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I'm trying to use BCP to export a SP result to a text file using this query:

EXEC xp_cmdshell 'bcp "exec asmary..usp_Contract_SelectByEmpId -1,1" queryout "C:\test.txt" -w -C OEM -t$ -T -r ~ -S heba\HEBADREAMNET '

The output of this query is telling this error:

Error = [Microsoft][SQL Server Native Client 10.0][SQL Server]Incorrect syntax near the keyword 'where'.

even thought I'm sure that the stored procedure "usp_Contract_SelectByEmpId" is working correctly.

Anyone faced that kind of error before?

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4 Answers 4

  1. As Lynn suggested, check your stored procedure. It looks like the issue is within that.

  2. Ensure any plain SELECT works (e.g., C: drive is database server's local drive, not necessarily your own local drive).

  3. If the first two items work fine, then add SET FMTONLY OFF as follows:

EXEC xp_cmdshell 'bcp "set fmtonly off exec asmary..usp_Contract_SelectByEmpId -1,1" queryout "C:\test.txt" -w -C OEM -t$ -T -r ~ -S heba\HEBADREAMNET'

I have to admit that when I tried similar on my computer it failed with 'Function sequence error', and I found that it is related to a SQL Server 2008 bug fixed in 2011.

Please note also that even without SET FMTONLY OFF everything works with BCP library (odbcbcp.dll/odbcbcp.lib). So, you can have much more generic ODBC-wide bcp solution if you write your own wrapper executable (for instance, in C or C++).

I also found the following at

The query can reference a stored procedure as long as all tables referenced inside the stored procedure exist prior to executing the bcp statement. For example, if the stored procedure generates a temp table, the bcp statement fails because the temp table is available only at run time and not at statement execution time. In this case, consider inserting the results of the stored procedure into a table and then use bcp to copy the data from the table into a data file.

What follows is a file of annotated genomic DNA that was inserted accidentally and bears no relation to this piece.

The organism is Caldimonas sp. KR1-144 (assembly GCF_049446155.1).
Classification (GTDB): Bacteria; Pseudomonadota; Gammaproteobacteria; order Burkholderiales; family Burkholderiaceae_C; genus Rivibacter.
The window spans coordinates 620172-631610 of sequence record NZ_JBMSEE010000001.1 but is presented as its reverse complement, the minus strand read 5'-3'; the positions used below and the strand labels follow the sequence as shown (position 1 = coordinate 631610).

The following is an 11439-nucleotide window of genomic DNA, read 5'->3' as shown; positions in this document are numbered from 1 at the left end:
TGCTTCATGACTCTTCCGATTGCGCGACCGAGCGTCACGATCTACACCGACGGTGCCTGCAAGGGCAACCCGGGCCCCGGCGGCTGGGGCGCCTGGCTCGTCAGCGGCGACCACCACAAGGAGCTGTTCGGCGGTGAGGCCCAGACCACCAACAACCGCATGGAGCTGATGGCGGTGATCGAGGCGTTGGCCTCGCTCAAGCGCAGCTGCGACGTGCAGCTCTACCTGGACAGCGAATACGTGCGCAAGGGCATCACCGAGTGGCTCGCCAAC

Please see also my later separate reply - I think the whole concept of using stored procedure for BCP/queryout is wrong.

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To clarify, you verified that you can successfully run that stored procedure with the listed user permissions via a non-bcp method?

Also if you'd past the usp T-SQL query syntax, I could be more helpful

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Try this.

DECLARE @strbcpcmd NVARCHAR(max)
SET @strbcpcmd = 'bcp  "EXEC asmary..usp_Contract_SelectByEmpId -1,1" queryout "C:\test.txt" -w -C OEM -t"$" -T -S'+@@servername    
EXEC master..xp_cmdshell @strbcpcmd
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Sorry for flooding your question with multiple answers, but I wanted to find out how much heavier (performance-wise) the use of stored procedure is compared to plain SELECT. And I got a very important information from

This forced me to create another (separate) answer. The post I refer to invalidates the whole concept.

In a few words: stored procedure might be called several (3) times in order to figure out the structure of the resultset, then the actual data.

Therefore (and especially if calling from SQL Server connection rather than client), I think it makes a lot more sense to have a stored procedure or function, which will return SELECT statement. Then you can have another generic stored procedure or function to create and execute full BCP command with that statement embedded. I am pretty sure that in this case BCP might use a lot better execution plan. Unfortunately, I cannot verify that in practice, because of BCP bug in SQL Server 2008 R2 I mentioned in my previous post.

N.B. Please be careful creating dynamic queries and escape all explicit literal strings (i.e. repeat all single quotes twice) in order to avoid notorious SQL injection. Unfortunately, there is another pitfall: you should ensure you are not escaping your queries twice or more times.

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